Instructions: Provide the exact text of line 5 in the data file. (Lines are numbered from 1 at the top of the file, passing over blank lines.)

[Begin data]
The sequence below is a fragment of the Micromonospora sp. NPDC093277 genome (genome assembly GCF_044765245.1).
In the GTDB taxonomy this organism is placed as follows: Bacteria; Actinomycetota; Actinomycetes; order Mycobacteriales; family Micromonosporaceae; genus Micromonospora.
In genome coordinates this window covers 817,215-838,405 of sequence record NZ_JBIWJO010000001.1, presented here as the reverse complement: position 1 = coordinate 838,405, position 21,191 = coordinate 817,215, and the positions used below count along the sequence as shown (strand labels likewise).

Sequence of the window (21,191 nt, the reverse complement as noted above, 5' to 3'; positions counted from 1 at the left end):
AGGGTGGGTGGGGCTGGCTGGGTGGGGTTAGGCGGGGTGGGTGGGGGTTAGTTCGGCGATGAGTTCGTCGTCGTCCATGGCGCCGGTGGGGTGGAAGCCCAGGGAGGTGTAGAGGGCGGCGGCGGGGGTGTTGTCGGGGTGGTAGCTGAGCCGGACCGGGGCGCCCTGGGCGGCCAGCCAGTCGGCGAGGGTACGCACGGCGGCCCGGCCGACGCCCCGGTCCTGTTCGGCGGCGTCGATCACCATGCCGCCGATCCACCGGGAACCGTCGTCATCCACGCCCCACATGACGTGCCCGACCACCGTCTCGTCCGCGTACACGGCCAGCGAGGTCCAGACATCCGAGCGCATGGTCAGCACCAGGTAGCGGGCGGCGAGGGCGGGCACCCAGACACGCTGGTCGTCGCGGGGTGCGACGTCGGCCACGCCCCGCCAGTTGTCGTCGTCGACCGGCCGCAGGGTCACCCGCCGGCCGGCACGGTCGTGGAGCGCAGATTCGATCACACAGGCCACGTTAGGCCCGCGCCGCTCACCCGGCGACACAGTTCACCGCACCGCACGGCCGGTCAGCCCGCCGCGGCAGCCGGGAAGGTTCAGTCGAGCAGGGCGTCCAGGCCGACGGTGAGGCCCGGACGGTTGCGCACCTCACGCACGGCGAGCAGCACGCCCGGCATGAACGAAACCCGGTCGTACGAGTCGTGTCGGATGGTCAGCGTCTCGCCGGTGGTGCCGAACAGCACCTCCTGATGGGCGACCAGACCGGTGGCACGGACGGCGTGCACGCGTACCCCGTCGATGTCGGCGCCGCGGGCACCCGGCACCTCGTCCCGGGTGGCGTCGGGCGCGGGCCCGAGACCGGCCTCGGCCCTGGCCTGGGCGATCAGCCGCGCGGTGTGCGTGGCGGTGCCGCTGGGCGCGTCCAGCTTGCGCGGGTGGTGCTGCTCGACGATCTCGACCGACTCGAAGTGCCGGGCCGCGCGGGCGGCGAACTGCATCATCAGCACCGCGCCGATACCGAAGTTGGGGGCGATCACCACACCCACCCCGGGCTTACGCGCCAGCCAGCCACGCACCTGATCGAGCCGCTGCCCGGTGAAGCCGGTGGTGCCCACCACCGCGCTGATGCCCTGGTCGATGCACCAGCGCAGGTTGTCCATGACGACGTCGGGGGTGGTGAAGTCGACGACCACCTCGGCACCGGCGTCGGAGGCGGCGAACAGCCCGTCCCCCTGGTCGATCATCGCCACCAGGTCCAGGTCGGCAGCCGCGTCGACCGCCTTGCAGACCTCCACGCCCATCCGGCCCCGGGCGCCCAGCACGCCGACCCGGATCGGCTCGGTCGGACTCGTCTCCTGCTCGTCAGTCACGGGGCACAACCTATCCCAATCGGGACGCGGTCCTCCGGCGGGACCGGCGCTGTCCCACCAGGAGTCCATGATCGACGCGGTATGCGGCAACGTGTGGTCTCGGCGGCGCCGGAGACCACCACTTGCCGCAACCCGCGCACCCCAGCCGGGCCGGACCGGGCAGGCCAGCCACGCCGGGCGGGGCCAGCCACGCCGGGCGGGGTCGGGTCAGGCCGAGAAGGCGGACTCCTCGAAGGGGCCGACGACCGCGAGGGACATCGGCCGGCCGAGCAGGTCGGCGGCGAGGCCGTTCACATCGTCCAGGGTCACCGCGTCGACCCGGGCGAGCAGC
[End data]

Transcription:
AGGGTGGGTGGGGCTGGCTGGGTGGGGTTAGGCGGGGTGGGTGGGGGTTAGTTCGGCGATGAGTTCGTCGTCGTCCATGGCGCCGGTGGGGTGGAAGCCCAGGGAGGTGTAGAGGGCGGCGGCGGGGGTGTTGTCGGGGTGGTAGCTGAGCCGGACCGGGGCGCCCTGGGCGGCCAGCCAGTCGGCGAGGGTACGCACGGCGGCCCGGCCGACGCCCCGGTCCTGTTCGGCGGCGTCGATCACCATGCCGCCGATCCACCGGGAACCGTCGTCATCCACGCCCCACATGACGTGCCCGACCACCGTCTCGTCCGCGTACACGGCCAGCGAGGTCCAGACATCCGAGCGCATGGTCAGCACCAGGTAGCGGGCGGCGAGGGCGGGCACCCAGACACGCTGGTCGTCGCGGGGTGCGACGTCGGCCACGCCCCGCCAGTTGTCGTCGTCGACCGGCCGCAGGGTCACCCGCCGGCCGGCACGGTCGTGGAGCGCAGATTCGATCACACAGGCCACGTTAGGCCCGCGCCGCTCACCCGGCGACACAGTTCACCGCACCGCACGGCCGGTCAGCCCGCCGCGGCAGCCGGGAAGGTTCAGTCGAGCAGGGCGTCCAGGCCGACGGTGAGGCCCGGACGGTTGCGCACCTCACGCACGGCGAGCAGCACGCCCGGCATGAACGAAACCCGGTCGTACGAGTCGTGTCGGATGGTCAGCGTCTCGCCGGTGGTGCCGAACAGCACCTCCTGATGGGCGACCAGACCGGTGGCACGGACGGCGTGCACGCGTACCCCGTCGATGTCGGCGCCGCGGGCACCCGGCACCTCGTCCCGGGTGGCGTCGGGCGCGGGCCCGAGACCGGCCTCGGCCCTGGCCTGGGCGATCAGCCGCGCGGTGTGCGTGGCGGTGCCGCTGGGCGCGTCCAGCTTGCGCGGGTGGTGCTGCTCGACGATCTCGACCGACTCGAAGTGCCGGGCCGCGCGGGCGGCGAACTGCATCATCAGCACCGCGCCGATACCGAAGTTGGGGGCGATCACCACACCCACCCCGGGCTTACGCGCCAGCCAGCCACGCACCTGATCGAGCCGCTGCCCGGTGAAGCCGGTGGTGCCCACCACCGCGCTGATGCCCTGGTCGATGCACCAGCGCAGGTTGTCCATGACGACGTCGGGGGTGGTGAAGTCGACGACCACCTCGGCACCGGCGTCGGAGGCGGCGAACAGCCCGTCCCCCTGGTCGATCATCGCCACCAGGTCCAGGTCGGCAGCCGCGTCGACCGCCTTGCAGACCTCCACGCCCATCCGGCCCCGGGCGCCCAGCACGCCGACCCGGATCGGCTCGGTCGGACTCGTCTCCTGCTCGTCAGTCACGGGGCACAACCTATCCCAATCGGGACGCGGTCCTCCGGCGGGACCGGCGCTGTCCCACCAGGAGTCCATGATCGACGCGGTATGCGGCAACGTGTGGTCTCGGCGGCGCCGGAGACCACCACTTGCCGCAACCCGCGCACCCCAGCCGGGCCGGACCGGGCAGGCCAGCCACGCCGGGCGGGGCCAGCCACGCCGGGCGGGGTCGGGTCAGGCCGAGAAGGCGGACTCCTCGAAGGGGCCGACGACCGCGAGGGACATCGGCCGGCCGAGCAGGTCGGCGGCGAGGCCGTTCACATCGTCCAGGGTCACCGCGTCGACCCGGGCGAGCAGC